3 Reasons Why it is Important to Plan Lessons

3 Reasons Why it is Important to Plan Lessons

60448 views | Alice | 02-01-2018

Originally published on Mar 23 2018, Last updated on Oct 8 2021

Lesson Planning is a very important topic in all our Education and Training Courses, however, the most work on this is done during the Level 4 Certificate in Education and Training because you have to show evidence of 30 hours of teaching out of which you are observed for 3 hours on at least 3 separate occasions. The Level 3 Award or PTLLS and the Level 5 Diploma in Education or DTLLS also involve lesson planning.

Lesson Planning in Education and Training Courses

To begin with lesson planning, it is important to know the aims and objectives of the course being taught to students. A teacher or trainer should be prepared not only to teach the students but also to make sure that they retain the skills and knowledge beyond the class. The aims and objectives should answer questions regarding all angles of the course. The questions could be as follows:

  • What is the subject of the course?
  • What should the students understand regarding the subject?
  • What should they take away from the subject at the end of the class?

Most of all, the sequence of these questions is very important. Also, it will be easier to plan the lesson once these questions are answered. 

Our Lesson Planning CPD provides teachers/trainers to empower themselves with this crucial skill.

Planning Teaching and Learning Activities

Once the aims and objectives are in place, it is important to make sure that the planned lesson is achievable by the students. The teacher should prepare different teaching and learning methods and 'experiences' or activities, for the students to understand the topic from various angles. We have various blogs on different learning styles like VAK, Honey & Mumford, etc. A variety of teaching methods would help engage and motivate each learner and could include giving real-life examples or creating a simulation/role-play related to the topic. Moreover, showing videos or playing music related to the topic may also assist in better understanding. Including activities related to the lesson is helpful for students to remember the topic being taught, increasing the retention span of the course material. If you want to learn more about incorporating different learning styles into your planning, check out our Learning Styles CPD short course.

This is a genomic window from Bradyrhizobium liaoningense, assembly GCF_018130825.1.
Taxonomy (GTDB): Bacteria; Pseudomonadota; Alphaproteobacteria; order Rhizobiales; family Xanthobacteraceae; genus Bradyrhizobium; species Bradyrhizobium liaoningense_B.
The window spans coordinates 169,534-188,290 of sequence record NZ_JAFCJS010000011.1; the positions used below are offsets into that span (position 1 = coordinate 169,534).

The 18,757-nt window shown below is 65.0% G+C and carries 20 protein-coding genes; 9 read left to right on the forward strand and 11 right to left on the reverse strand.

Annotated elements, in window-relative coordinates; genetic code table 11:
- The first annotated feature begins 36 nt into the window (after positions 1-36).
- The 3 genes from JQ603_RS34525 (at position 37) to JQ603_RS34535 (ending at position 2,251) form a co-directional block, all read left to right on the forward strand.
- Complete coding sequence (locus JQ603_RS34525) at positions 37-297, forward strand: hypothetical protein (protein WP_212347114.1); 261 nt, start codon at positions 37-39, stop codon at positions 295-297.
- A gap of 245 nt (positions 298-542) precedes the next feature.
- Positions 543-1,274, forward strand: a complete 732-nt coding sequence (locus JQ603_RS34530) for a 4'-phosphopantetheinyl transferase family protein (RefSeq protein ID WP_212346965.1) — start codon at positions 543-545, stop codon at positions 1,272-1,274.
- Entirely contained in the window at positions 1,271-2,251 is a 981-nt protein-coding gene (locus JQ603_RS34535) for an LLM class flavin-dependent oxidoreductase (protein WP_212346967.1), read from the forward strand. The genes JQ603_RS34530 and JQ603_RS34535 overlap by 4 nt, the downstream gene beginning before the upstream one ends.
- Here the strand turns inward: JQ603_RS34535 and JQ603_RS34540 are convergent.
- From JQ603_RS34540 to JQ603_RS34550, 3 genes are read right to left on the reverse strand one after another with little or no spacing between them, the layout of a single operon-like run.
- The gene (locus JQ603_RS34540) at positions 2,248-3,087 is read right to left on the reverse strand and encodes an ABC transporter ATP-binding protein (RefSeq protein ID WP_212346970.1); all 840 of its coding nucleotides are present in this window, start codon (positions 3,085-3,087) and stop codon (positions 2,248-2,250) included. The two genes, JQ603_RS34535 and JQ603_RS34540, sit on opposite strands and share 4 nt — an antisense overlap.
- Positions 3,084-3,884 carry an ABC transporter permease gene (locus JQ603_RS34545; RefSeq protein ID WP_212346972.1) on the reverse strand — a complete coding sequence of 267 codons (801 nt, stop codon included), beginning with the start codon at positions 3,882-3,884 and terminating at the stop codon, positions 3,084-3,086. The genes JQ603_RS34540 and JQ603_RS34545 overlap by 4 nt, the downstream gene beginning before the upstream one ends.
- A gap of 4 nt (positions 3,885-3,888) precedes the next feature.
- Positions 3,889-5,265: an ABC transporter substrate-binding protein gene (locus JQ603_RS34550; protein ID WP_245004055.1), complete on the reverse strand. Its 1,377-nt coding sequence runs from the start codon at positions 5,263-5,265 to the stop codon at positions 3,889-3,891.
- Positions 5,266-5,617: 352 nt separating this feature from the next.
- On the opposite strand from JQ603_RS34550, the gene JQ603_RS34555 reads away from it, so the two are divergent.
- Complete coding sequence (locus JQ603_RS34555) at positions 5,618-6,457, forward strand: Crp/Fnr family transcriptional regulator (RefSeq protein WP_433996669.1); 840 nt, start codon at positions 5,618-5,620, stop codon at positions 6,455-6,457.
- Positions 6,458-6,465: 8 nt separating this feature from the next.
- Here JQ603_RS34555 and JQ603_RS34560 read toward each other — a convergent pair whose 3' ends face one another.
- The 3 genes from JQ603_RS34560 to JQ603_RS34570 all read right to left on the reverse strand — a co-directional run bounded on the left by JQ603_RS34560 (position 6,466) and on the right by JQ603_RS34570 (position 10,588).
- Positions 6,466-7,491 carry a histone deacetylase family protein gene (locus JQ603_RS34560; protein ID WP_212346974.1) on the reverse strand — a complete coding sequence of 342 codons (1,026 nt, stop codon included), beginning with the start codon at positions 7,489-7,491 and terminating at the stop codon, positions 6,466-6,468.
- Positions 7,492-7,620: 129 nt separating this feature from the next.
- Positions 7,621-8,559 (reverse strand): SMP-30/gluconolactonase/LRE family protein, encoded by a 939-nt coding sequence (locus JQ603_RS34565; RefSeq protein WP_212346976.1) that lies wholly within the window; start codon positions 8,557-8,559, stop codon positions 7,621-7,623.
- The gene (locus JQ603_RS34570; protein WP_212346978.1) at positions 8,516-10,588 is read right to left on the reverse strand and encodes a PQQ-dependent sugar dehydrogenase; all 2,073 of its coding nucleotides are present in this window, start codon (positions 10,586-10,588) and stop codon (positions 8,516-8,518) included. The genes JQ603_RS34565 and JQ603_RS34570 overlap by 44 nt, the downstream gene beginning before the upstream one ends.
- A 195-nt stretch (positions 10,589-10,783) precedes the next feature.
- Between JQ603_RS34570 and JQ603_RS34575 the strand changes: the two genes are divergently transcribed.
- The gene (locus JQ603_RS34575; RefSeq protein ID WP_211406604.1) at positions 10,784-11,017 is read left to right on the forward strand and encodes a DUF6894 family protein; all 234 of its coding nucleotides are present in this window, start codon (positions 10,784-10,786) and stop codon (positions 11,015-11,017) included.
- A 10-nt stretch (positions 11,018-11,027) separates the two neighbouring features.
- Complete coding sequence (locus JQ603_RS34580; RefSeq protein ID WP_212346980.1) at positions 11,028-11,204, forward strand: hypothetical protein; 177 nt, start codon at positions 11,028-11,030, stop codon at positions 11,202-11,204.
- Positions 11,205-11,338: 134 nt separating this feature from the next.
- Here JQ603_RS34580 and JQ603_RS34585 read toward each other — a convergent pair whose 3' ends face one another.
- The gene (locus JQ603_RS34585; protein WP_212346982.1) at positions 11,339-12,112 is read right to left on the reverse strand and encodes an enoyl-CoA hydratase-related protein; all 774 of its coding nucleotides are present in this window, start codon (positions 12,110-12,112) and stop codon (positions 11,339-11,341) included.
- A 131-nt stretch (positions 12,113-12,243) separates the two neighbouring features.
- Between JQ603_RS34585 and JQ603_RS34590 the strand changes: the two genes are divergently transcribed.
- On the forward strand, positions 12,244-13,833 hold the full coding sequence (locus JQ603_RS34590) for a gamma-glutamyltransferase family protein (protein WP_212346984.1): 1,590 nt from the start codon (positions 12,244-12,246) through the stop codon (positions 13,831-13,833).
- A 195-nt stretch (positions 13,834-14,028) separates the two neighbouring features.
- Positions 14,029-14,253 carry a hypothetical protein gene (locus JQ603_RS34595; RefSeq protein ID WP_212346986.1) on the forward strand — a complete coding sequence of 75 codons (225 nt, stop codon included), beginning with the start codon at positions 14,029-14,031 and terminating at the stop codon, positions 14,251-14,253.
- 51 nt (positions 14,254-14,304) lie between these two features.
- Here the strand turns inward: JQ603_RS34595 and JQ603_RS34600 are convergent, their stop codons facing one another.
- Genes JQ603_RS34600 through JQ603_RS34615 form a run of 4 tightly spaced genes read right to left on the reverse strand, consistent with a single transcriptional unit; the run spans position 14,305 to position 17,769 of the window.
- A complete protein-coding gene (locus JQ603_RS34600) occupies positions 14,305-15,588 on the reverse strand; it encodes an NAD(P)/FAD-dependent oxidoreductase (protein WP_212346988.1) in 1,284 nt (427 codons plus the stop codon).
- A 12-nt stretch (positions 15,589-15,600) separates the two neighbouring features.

The key is time management. A teacher has to time all the activities during the class hours to finish the lesson according to the plan. Everything including explanation, examples, and activities have to be timed in a manner that the lesson is not extended for the next class. For example, if you are delivering an hour-long session for your L4 CET course observation, you must ensure that you stick to the timings, plan in for contingencies, include time for checking student understanding, show appropriate use of differentiated resources and teaching methods etc.

Assessments - Check Student Understanding